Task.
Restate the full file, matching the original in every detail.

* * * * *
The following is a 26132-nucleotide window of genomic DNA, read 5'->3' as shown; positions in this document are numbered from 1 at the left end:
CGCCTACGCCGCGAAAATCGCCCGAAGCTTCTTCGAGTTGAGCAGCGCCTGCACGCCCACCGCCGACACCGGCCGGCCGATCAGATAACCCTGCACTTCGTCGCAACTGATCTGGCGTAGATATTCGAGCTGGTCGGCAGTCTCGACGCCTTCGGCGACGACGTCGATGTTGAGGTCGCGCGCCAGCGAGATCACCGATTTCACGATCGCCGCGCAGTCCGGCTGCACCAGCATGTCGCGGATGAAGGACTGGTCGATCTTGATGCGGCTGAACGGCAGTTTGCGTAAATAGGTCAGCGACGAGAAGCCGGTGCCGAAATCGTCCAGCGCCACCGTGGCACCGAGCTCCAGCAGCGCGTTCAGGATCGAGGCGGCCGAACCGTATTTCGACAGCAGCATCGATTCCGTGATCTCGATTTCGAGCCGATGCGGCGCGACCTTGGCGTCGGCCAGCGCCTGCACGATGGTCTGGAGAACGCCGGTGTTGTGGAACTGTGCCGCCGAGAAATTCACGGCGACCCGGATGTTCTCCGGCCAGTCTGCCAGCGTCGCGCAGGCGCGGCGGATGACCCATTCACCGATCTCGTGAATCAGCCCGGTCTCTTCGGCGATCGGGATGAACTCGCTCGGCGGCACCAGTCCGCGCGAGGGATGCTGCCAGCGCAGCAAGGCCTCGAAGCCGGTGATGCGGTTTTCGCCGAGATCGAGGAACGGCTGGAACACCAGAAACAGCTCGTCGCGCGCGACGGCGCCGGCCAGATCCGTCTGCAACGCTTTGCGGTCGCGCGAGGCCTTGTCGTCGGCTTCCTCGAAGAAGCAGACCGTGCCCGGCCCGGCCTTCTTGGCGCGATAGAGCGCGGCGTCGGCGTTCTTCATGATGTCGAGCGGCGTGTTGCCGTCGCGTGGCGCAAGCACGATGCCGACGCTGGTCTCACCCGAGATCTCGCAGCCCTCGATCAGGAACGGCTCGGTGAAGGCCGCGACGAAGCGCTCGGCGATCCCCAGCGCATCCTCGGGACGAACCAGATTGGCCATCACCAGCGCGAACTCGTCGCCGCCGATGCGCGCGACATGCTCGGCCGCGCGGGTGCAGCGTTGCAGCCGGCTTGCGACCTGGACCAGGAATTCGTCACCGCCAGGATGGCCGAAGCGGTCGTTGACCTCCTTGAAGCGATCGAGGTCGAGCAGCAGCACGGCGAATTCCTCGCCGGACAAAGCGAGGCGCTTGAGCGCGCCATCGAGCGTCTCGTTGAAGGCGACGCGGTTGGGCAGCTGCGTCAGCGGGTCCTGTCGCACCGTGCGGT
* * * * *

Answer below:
The following is a 26132-nucleotide window of genomic DNA, read 5'->3' as shown; positions in this document are numbered from 1 at the left end:
CGCCTACGCCGCGAAAATCGCCCGAAGCTTCTTCGAGTTGAGCAGCGCCTGCACGCCCACCGCCGACACCGGCCGGCCGATCAGATAACCCTGCACTTCGTCGCAACTGATCTGGCGTAGATATTCGAGCTGGTCGGCAGTCTCGACGCCTTCGGCGACGACGTCGATGTTGAGGTCGCGCGCCAGCGAGATCACCGATTTCACGATCGCCGCGCAGTCCGGCTGCACCAGCATGTCGCGGATGAAGGACTGGTCGATCTTGATGCGGCTGAACGGCAGTTTGCGTAAATAGGTCAGCGACGAGAAGCCGGTGCCGAAATCGTCCAGCGCCACCGTGGCACCGAGCTCCAGCAGCGCGTTCAGGATCGAGGCGGCCGAACCGTATTTCGACAGCAGCATCGATTCCGTGATCTCGATTTCGAGCCGATGCGGCGCGACCTTGGCGTCGGCCAGCGCCTGCACGATGGTCTGGAGAACGCCGGTGTTGTGGAACTGTGCCGCCGAGAAATTCACGGCGACCCGGATGTTCTCCGGCCAGTCTGCCAGCGTCGCGCAGGCGCGGCGGATGACCCATTCACCGATCTCGTGAATCAGCCCGGTCTCTTCGGCGATCGGGATGAACTCGCTCGGCGGCACCAGTCCGCGCGAGGGATGCTGCCAGCGCAGCAAGGCCTCGAAGCCGGTGATGCGGTTTTCGCCGAGATCGAGGAACGGCTGGAACACCAGAAACAGCTCGTCGCGCGCGACGGCGCCGGCCAGATCCGTCTGCAACGCTTTGCGGTCGCGCGAGGCCTTGTCGTCGGCTTCCTCGAAGAAGCAGACCGTGCCCGGCCCGGCCTTCTTGGCGCGATAGAGCGCGGCGTCGGCGTTCTTCATGATGTCGAGCGGCGTGTTGCCGTCGCGTGGCGCAAGCACGATGCCGACGCTGGTCTCACCCGAGATCTCGCAGCCCTCGATCAGGAACGGCTCGGTGAAGGCCGCGACGAAGCGCTCGGCGATCCCCAGCGCATCCTCGGGACGAACCAGATTGGCCATCACCAGCGCGAACTCGTCGCCGCCGATGCGCGCGACATGCTCGGCCGCGCGGGTGCAGCGTTGCAGCCGGCTTGCGACCTGGACCAGGAATTCGTCACCGCCAGGATGGCCGAAGCGGTCGTTGACCTCCTTGAAGCGATCGAGGTCGAGCAGCAGCACGGCGAATTCCTCGCCGGACAAAGCGAGGCGCTTGAGCGCGCCATCGAGCGTCTCGTTGAAGGCGACGCGGTTGGGCAGCTGCGTCAGCGGGTCCTGTCGCACCGTGCGGT